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from English Grammar Today

Could: form

Affirmative (+) form

Could comes first in the verb phrase (after the subject and before another verb):

We could have lunch early.

Could cannot be used with another modal verb:

We could drive to France

Not: We could might drive to France. or We might could drive to France.

Negative (−) form

The negative form of could is couldn’t. We don’t use don’t/doesn’t/didn’t with could:

He couldn’t lift that. It’s too heavy.

Not: He didn’t could lift that

We can use the full form could not in formal contexts or when we want to emphasise something:

Fabio was frightened. He could not move his arm. It was stuck.

Question (?) form

The subject and could change position to form questions. We don’t use do/does/did:

Could I pay by credit card?

Not: Do I could pay by credit card?

We use could and couldn’t in question tags:

I could come back tomorrow, couldn’t I?

Could: uses


We often use could to express possibility in the present and the future.


It’s blue.

I am certain that it is blue. It’s a fact.

It could be blue. (present)

I’m not certain that it is blue.

The storm will get worse.

I’m certain that the storm will get worse.

The storm could get worse. (future)

I’m not certain that the storm will get worse.


We often use could to make suggestions:


Will’s party is fancy-dress.


It’s Halloween.


Oh right. I could go as Julius Caesar.


Again? How many times have you done that?


I’ve got to be in the meeting at 10 and the train doesn’t get in until 10.15.


Could you get an earlier train?


We use could to ask for permission. Could is more formal and polite than can:

Could I ask you a personal question?


We don’t use could to give or refuse permission. We use can:


Could I leave early today?


Yes, you can./No, you can’t.

Not: Yes, you could./No, you couldn’t.

Could: past

We don’t usually use could to talk about single events that happened in the past.

Past achievement

When actual past achievements are mentioned, we usually use was/were able to or managed to but not could in affirmative clauses. This is because they are facts, rather than possibilities:

I was able to/managed to buy a wonderful bag to match my shoes.

Not: I could buy a wonderful bag to match my shoes.

We hired a car and we were able to/managed to drive 1,000 miles in one week.

Not: We hired a car and we could drive 1,000 miles in one week.


We use could to talk about past ability:

When I was young, I could easily touch my toes.


We use could have + -ed form to talk about possibility in the past:

I could have been a lawyer.

They could have taken a taxi home instead of walking and getting wet.

Janette couldn’t have done any better.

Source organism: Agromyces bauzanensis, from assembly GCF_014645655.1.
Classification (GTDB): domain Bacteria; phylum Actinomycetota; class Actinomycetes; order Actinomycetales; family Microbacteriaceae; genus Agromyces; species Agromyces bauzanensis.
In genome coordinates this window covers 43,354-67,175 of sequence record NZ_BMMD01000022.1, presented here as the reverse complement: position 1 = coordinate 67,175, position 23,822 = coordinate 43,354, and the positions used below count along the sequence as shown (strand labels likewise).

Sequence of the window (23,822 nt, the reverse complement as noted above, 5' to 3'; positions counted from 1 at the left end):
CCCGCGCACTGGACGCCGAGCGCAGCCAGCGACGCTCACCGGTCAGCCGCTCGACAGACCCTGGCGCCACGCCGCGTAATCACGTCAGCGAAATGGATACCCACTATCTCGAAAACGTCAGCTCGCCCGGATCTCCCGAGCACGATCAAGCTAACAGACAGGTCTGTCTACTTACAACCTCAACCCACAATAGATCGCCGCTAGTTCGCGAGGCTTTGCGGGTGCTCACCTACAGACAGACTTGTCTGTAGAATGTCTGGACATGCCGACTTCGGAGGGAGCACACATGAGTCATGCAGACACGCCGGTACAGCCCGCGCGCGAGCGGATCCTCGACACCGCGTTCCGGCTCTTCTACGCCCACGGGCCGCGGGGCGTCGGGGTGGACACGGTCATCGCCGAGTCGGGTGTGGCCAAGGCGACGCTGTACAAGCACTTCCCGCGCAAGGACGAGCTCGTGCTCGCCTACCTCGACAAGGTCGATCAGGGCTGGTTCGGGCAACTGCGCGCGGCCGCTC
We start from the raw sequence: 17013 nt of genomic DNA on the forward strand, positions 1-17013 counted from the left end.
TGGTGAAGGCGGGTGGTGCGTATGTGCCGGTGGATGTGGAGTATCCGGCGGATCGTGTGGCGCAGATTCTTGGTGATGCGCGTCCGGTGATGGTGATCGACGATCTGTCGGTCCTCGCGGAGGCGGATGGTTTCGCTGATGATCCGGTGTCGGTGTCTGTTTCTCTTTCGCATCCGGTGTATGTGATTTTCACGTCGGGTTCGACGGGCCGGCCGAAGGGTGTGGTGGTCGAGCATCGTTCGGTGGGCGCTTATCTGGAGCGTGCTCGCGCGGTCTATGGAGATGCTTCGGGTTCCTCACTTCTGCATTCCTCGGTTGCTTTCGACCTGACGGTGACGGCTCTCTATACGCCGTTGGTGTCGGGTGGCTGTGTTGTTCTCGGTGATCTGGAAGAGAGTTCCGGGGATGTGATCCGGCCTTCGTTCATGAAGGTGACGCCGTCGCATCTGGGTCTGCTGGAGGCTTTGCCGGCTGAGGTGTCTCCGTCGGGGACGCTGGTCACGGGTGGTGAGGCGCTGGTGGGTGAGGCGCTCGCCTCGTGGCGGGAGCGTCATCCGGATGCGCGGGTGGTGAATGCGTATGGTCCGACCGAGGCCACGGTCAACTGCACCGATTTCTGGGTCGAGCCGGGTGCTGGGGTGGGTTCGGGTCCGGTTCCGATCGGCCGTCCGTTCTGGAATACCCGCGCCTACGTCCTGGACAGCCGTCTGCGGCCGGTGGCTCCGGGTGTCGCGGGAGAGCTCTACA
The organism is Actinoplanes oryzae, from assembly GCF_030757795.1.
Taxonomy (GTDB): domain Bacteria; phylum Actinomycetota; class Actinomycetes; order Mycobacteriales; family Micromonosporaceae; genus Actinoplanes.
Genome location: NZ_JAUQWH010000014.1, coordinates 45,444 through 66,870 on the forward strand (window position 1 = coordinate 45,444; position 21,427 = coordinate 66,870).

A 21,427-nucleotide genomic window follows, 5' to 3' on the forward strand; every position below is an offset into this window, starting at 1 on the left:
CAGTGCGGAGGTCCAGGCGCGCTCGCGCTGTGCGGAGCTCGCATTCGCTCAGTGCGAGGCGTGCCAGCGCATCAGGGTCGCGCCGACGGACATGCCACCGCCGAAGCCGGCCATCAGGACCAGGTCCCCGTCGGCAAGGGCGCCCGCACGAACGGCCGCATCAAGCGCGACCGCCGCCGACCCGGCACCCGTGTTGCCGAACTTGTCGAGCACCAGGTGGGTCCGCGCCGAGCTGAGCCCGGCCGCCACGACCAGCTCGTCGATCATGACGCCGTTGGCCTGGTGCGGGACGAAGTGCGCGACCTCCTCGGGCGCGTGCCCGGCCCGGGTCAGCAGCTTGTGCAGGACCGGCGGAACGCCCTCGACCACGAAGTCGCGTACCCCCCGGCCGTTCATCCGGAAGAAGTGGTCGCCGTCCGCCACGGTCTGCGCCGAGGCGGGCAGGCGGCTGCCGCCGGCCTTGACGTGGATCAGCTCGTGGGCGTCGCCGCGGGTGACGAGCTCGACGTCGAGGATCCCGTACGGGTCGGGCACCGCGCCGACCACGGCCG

Guessing and predicting: couldn’t as the negative of must

When we want to guess or predict something, we use couldn’t as the negative form of must. We use couldn’t have + -ed form as the negative form of must have + -ed. Couldn’t and couldn’t have + -ed form express strong possibility:

She must have made a mistake. It couldn’t be true.

A firework couldn’t have done all that damage.

Could + smell, taste, think, believe, etc.

We use could to refer to single events that happened in the past, with verbs of the senses (smell, taste, see, hear, touch, etc.) and mental processes (think, believe, remember, understand etc.):

The food was terrible. I could taste nothing but salt.

We knew they were in there. We could hear voices inside.

He came and spoke to me, but I couldn’t remember his name.

Reporting can

We use could when reporting clauses with can as past events:

They told us we could wait in the hallway. (The original words were probably: ‘You can wait in the hallway.’)

She said we could book the tickets online. (The speaker remembers hearing ‘You can book the tickets online.’)


We often use could have + -ed form to express disapproval or criticism:

You could have called to say you would be late. (You didn’t call – I think you should have called.)

You could have tidied your room.


We use could have + -ed form to talk about things that did not happen and sometimes to expresses regret:

He could have been a doctor.

I could have been famous.

We often use the expression how could you/she/he/they? to show disapproval (to show that we don’t like what someone has done):

Grandfather, how could you? How could you leave me?

How could you have gone without telling me?


We had to give away our dog when we moved to England.


Oh, how could you?

(“Could” from English Grammar Today © Cambridge University Press.)
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